Earthworms’ Castings

With Jean Ponzi

Lost My Shoes

The first time was surprising.

I keep my shoes in the same place, on the bedroom floor. I put most things in the same place, to remember where the heck I put whatever-it-is. But that day, those shoes had been right where I left them . . . and a day or two later they reappeared.

The second time I knew where I took them off, before they vanished.
I was decorating friends’ screened-in porch with colored lights (LED, of course). I needed something to stand on. The nearest item was a cushioned chair. It was muddy outside, so I before I climbed up on that chair, I slipped off my shoes (sandals, Birkenstock, basic black).

I finished my festive lighting job, padded into the house to stow my tools, and detoured to fix myself a nice iced coffee. Coming back to the porch I found – no shoes.
Once can be an oddity. Twice in a couple of weeks is a pattern. What is the message afoot here, Jean? I felt I had to consider deeply.

This friends’ place is out in the country. Summer bounty was all around: wild flowers, cool grass, mulched paths; mossy patios, wraparound porches; pasture, gravel road, spring-fed lake; ticks, chiggers, mud.

It’s one of my favorite spots on Earth.
Hmmm… Earth. Nature. A country place I love.

In my work, I give a lot of talks. I go about (wearing shoes) admonishing folks to connect with nature. “We human beings NEED nature!” many people hear me preach.
I counseled myself: Jean, this is one of those grow-and-change deals. Go walk around without your shoes.

Now I am truly not a neat-freak. Especially, as my husband knows, where piles of stuff on horizontal surfaces are concerned. But I care how my feet feel. I can’t fall asleep if they’re icky. I need to at least wipe them off with a cool, damp washcloth. Then, happily: ZZZ zzz…

But that was not nap time, it was a moment of opportunity. Shoe-less, I stepped off the porch and into nature.

I wandered along the garden paths, heard birds, felt the breeze. I didn’t stroll all the way down to the lake, but I meandered for quite awhile, intentionally aware.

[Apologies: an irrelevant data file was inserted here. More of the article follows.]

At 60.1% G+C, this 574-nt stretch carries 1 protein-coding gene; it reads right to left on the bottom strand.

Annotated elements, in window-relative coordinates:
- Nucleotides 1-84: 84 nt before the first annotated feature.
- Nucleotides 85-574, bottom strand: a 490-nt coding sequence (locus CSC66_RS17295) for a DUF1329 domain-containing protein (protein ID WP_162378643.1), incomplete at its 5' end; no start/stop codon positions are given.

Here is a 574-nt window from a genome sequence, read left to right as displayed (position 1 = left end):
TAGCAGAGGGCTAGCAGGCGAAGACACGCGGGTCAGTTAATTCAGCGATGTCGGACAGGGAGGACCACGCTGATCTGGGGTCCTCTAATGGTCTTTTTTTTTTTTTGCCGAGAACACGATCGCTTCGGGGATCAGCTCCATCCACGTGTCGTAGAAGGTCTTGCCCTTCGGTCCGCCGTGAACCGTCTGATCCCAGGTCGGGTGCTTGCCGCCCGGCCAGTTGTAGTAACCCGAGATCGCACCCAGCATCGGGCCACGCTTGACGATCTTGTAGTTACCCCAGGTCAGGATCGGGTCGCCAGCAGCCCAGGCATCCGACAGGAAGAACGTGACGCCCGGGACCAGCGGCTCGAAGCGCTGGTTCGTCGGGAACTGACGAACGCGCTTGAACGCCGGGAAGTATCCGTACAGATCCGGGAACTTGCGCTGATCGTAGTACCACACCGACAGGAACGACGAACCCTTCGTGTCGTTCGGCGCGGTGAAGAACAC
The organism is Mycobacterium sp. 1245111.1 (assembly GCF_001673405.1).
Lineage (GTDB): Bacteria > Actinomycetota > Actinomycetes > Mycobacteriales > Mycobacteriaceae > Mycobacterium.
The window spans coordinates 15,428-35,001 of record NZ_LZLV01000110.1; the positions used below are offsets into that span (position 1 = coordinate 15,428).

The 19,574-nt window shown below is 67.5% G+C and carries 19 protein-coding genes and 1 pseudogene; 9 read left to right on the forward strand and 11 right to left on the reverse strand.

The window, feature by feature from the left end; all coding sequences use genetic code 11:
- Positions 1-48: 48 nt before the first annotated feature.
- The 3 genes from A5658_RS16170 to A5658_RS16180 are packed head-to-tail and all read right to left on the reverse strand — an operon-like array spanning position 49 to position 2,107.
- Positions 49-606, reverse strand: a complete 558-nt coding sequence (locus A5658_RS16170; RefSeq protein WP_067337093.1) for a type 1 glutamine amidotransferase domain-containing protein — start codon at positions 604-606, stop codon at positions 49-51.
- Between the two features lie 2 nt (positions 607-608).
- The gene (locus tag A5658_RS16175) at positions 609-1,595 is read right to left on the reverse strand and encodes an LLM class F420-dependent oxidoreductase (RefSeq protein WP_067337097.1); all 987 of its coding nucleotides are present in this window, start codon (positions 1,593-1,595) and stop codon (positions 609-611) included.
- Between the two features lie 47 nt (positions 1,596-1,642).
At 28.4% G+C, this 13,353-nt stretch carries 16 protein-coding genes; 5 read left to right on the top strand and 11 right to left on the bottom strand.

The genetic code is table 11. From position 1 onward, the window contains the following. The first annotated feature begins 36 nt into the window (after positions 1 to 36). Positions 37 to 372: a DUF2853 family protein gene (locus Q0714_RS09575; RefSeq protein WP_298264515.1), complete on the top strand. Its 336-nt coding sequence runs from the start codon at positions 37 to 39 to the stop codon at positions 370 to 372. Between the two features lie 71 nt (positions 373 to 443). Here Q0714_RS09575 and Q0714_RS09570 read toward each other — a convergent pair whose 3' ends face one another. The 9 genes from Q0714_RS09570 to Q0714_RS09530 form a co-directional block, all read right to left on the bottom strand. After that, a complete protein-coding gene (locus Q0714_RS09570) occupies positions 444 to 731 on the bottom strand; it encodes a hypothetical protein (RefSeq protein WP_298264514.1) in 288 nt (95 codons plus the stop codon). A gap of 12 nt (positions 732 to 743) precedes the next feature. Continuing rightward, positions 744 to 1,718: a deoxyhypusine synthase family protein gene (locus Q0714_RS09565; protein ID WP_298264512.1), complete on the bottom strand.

Oh sure, I noticed a gathering dusty coat of particles. But that was just the surface of a focus through my feet. I encouraged myself to feel grassy tickles, hot stone and refreshing shade. Spikey mowed plant stems and insects crawling. The only thing missing was a trickling creek.

City feet are really not prepared to hike out into a pasture, but they can be ambassadors, even matchmakers, for an urban individual to enjoy a little toe-dance with her nature re-connection desires.

It was only a couple of hours before my trusty Birks popped back from oblivion. They were near where I had shed them, neatly stowed on my friends’ porch, in a bin full of sandals.

So I lost my shoes and found… a bit of empathy. How might my fellow humans feel about Nature? Do we even realize we are disconnected? Maybe bugs repel us because we don’t learn to observe and enjoy them. Maybe natural forces have wrecked our home, or simply backed up stormwater in the basement. Thoughts like these were a flood of realization, walking awhile in the shoes of perception about nature.

Everybody wears shoes, and we all have experiences and reasons that feel important (therefore feel valid) to us. A person coming with her We Need Nature sermonette needs to tack a layer of compassion to her soles.

It’s not fair, or effective, to just talk about connecting. Nature needs us to love her through real connection.

Connection found (I do prefer) while wearing my shoes.

Catch Jean Ponzi’s weekly Earthworms KDHX podcasts, for Green Views You Can Use, at Earthworms.kdhXtra.org. And tune into “Growing Green St. Louis” Saturdays 3-4 pm on the Big 550 KTRS-AM.